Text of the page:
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Diabetes is a metabolic disorder that results in elevated glucose (sugar) levels in the blood.  The glucose circulates through the arteries, touching every tissue and part of the body.  Over time, the high sugar levels may cause damage to other parts of the body.  

Common complications of diabetes include loss of vision (retinopathy), kidney failure (nephropathy), and foot/leg amputation (neuropathy).  Specific foot complications may include poor circulation, loss of feeling in the foot, foot ulcers, non-healing wounds, infections in the foot, bone infections, gangrene, and amputation.


To prevent or minimize diabetic complications:

  • Keep an annual podiatry foot exam 
  • Examine the feet daily including: the top of the feet, the bottom of the feet and between the toes
  • Seek medical evaluation immediately if any visible changes or concerns with the feet or legs develop
  • Wash and dry the feet thoroughly, especially between the toes
  • Apply moisturizing cream or lotion to dry skin on the feet daily.  Do not apply moisturizer between the toes
  • Maintain good control of blood sugar levels using diet, exercise, and when recommended, medication
  • Schedule regular appointments with your primary care physician
  • This list is not inclusive for all recommendations and not specific for all patients. Ask your doctor or visit the ADA website for further specific home care information.

Annual Podiatric Foot Exam

The American Diabetic Association recommends every diabetic to have an annual foot exam.  The purpose of the exam is to prevent diabetic foot complications.  During the exam, four areas of the foot extremity health will be examined, including: the circulation, the sensation, the skin (including hair and nails), and the orthopedic (bones, joints, alignment, and deformity).  Electronic doppler devices may be used to evaluate the circulation in better details.

A referral to a vascular specialist may be recommended if any deficiency is detected.  Both standard clinical exams and electronic doppler testing may evaluate the circulation in greater detail which enables a more accurate depiction of what is occurring.  

MVS Podiatry Associates has treated diabetic feet since 1965. Our goal is to prevent diabetic foot complications.  However, when foot complications do occur, our providers have the training to treat many different diagnoses, such as diabetic foot ulcers.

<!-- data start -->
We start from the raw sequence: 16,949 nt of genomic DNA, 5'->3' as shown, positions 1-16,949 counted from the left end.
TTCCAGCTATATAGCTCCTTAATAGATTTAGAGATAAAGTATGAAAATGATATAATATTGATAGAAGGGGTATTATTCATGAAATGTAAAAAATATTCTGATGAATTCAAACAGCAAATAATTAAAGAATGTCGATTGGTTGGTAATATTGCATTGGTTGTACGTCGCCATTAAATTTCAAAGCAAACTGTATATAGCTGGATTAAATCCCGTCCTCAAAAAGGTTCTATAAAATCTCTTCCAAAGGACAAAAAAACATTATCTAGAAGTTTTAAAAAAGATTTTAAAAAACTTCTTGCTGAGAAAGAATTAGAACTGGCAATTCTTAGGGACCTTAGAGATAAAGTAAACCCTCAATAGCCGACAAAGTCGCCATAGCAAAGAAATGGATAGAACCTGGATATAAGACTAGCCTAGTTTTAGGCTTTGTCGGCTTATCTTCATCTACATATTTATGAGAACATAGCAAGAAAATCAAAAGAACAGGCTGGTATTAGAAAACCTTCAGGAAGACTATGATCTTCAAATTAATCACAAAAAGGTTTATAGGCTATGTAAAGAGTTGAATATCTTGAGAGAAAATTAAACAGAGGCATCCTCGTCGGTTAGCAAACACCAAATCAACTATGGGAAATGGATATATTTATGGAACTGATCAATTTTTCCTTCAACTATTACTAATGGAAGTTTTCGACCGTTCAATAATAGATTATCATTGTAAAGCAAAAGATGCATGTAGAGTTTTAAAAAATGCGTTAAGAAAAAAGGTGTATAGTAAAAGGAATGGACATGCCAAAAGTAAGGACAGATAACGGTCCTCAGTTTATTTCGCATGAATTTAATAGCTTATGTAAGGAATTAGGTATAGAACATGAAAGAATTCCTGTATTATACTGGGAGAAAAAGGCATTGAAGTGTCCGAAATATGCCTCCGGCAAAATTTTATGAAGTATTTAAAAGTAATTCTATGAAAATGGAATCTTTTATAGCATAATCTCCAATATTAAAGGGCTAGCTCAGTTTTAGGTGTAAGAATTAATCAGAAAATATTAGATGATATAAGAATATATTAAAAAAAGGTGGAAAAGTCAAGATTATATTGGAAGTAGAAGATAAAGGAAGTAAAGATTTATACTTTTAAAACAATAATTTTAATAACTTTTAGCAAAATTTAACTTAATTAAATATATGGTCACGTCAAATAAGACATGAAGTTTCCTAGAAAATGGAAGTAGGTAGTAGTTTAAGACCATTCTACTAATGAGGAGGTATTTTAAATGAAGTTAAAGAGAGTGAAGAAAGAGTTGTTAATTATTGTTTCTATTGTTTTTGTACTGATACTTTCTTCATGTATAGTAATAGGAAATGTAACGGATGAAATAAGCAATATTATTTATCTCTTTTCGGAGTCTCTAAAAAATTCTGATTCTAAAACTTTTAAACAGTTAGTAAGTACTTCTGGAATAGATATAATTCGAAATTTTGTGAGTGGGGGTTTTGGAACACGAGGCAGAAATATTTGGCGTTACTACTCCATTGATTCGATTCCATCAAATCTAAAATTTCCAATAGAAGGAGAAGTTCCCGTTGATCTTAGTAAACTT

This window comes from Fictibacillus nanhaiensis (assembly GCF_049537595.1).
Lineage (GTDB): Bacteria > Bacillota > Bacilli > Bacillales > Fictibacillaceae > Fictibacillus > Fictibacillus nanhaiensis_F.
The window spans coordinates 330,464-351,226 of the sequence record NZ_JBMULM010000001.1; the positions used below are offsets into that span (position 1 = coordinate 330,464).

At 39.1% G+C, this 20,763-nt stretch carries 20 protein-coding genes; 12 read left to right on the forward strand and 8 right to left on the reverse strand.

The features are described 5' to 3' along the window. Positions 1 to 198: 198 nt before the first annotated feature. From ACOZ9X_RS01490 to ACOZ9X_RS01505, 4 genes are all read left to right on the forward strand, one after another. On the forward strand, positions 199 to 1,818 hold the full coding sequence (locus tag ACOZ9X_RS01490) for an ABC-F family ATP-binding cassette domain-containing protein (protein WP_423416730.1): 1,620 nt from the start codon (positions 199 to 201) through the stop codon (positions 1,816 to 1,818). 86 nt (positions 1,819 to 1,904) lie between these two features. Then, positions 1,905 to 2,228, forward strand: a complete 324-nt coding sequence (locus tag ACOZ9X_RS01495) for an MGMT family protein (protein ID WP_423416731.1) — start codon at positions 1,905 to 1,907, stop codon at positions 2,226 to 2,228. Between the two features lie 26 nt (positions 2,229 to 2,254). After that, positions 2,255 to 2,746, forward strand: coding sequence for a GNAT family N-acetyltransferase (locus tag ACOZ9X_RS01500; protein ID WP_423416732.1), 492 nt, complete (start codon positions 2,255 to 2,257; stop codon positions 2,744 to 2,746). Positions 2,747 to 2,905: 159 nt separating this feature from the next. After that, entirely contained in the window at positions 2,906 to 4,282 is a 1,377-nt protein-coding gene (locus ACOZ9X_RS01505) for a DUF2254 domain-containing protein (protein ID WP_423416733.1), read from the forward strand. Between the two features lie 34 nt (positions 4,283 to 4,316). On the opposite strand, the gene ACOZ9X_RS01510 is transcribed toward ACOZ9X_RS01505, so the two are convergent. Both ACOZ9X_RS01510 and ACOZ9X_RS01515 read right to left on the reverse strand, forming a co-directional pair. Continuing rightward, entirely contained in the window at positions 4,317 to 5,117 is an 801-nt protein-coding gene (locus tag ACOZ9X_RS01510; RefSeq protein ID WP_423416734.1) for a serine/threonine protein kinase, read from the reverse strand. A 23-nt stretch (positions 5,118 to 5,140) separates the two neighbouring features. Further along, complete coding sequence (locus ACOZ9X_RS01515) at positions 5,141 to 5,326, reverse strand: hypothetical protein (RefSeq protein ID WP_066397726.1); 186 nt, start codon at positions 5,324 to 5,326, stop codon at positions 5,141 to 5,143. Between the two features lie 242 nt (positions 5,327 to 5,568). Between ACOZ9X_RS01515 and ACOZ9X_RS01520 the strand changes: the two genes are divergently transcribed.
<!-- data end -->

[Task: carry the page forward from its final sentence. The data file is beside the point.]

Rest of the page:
What is a Diabetic Foot Ulcer

The definition of an ulcer is a hole in the surface or lining of a tissue.  A gastric ulcer is a hole or erosion in the lining of the stomach.  Similarly, a foot ulcer is an opening in the skin of the foot.  A foot ulcer may then allow bacteria to enter the foot causing an infection.   The infection may spread or deepen in the foot causing tissue damage, increasing the need for hospitalization and the risk for amputation.  

Even a tiny skin wound or ulcer is a reason for medical concern and should have medical evaluation and treatment within 24-48 hours.  Early treatment will decrease the risk of non-healing and diabetic foot complications.  

How Do You Treat a Diabetic Foot Ulcer

Each patient will require a unique treatment plan.  Initially, a diabetic foot exam will be performed to establish the health of the patient’s extremity and foot wound.  The exam will help determine:

  • The extent of the foot ulcer
  • The apparent circulation and healing ability of the patient
  • If infection is present

Additional tests that may be ordered by your provider are:

  • Foot x-ray
  • Culture & Sensitivity test
  • Doppler (circulation) test
  • MRI
  • Blood glucose

Treatment of diabetic foot ulcers can vary based on the diagnosis and severity.  Treatment may include: 

  • Daily wound care
  • Off-loading the ulcer or foot
  • Antibiotics
  • Medical shoes and or custom insoles (orthotics)
  • Debridement
  • Surgery
  • Specific follow-ups with your provider

How Long Does it Take Diabetic Foot Ulcers to Heal

Prevention is the best medicine.  When applied to diabetic foot ulcers, this includes:

  • Maintaining good glucose control with diabetes
  • Keeping annual and other scheduled podiatry visits
  • Wearing appropriate shoe gear recommended by a podiatrist
  • Inspecting the foot daily for potential ulcers
  • Seeking immediate podiatric evaluation with any foot wound, foot concern, or any general change in the feet

With prevention and proper medical treatment, most foot ulcers will heal without severe complications.  If you would like to request an appointment for a diabetic foot consultation, check out our website.

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